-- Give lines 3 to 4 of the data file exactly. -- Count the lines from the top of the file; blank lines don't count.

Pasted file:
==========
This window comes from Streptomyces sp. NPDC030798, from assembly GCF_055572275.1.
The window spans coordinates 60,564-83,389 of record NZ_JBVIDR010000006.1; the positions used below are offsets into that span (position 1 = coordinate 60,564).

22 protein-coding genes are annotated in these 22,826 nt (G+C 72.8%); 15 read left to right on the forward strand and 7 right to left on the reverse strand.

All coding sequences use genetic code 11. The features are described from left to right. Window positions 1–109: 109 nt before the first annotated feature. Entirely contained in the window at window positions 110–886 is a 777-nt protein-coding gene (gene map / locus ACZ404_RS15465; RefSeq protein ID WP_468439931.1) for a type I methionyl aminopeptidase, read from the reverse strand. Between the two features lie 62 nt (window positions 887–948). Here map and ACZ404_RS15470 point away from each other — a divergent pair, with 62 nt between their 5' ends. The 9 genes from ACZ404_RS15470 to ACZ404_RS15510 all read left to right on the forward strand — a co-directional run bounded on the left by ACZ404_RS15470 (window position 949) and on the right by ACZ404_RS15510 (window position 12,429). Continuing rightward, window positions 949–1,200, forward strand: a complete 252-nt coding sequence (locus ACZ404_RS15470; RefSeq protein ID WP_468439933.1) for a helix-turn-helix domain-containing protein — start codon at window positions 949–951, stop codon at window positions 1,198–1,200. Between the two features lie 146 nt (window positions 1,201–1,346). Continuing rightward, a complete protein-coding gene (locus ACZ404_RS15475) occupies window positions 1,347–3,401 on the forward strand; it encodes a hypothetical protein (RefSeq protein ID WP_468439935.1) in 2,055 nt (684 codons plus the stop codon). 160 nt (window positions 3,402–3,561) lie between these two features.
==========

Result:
22 protein-coding genes are annotated in these 22,826 nt (G+C 72.8%); 15 read left to right on the forward strand and 7 right to left on the reverse strand.

All coding sequences use genetic code 11. The features are described from left to right. Window positions 1–109: 109 nt before the first annotated feature. Entirely contained in the window at window positions 110–886 is a 777-nt protein-coding gene (gene map / locus ACZ404_RS15465; RefSeq protein ID WP_468439931.1) for a type I methionyl aminopeptidase, read from the reverse strand. Between the two features lie 62 nt (window positions 887–948). Here map and ACZ404_RS15470 point away from each other — a divergent pair, with 62 nt between their 5' ends. The 9 genes from ACZ404_RS15470 to ACZ404_RS15510 all read left to right on the forward strand — a co-directional run bounded on the left by ACZ404_RS15470 (window position 949) and on the right by ACZ404_RS15510 (window position 12,429). Continuing rightward, window positions 949–1,200, forward strand: a complete 252-nt coding sequence (locus ACZ404_RS15470; RefSeq protein ID WP_468439933.1) for a helix-turn-helix domain-containing protein — start codon at window positions 949–951, stop codon at window positions 1,198–1,200. Between the two features lie 146 nt (window positions 1,201–1,346). Continuing rightward, a complete protein-coding gene (locus ACZ404_RS15475) occupies window positions 1,347–3,401 on the forward strand; it encodes a hypothetical protein (RefSeq protein ID WP_468439935.1) in 2,055 nt (684 codons plus the stop codon). 160 nt (window positions 3,402–3,561) lie between these two features.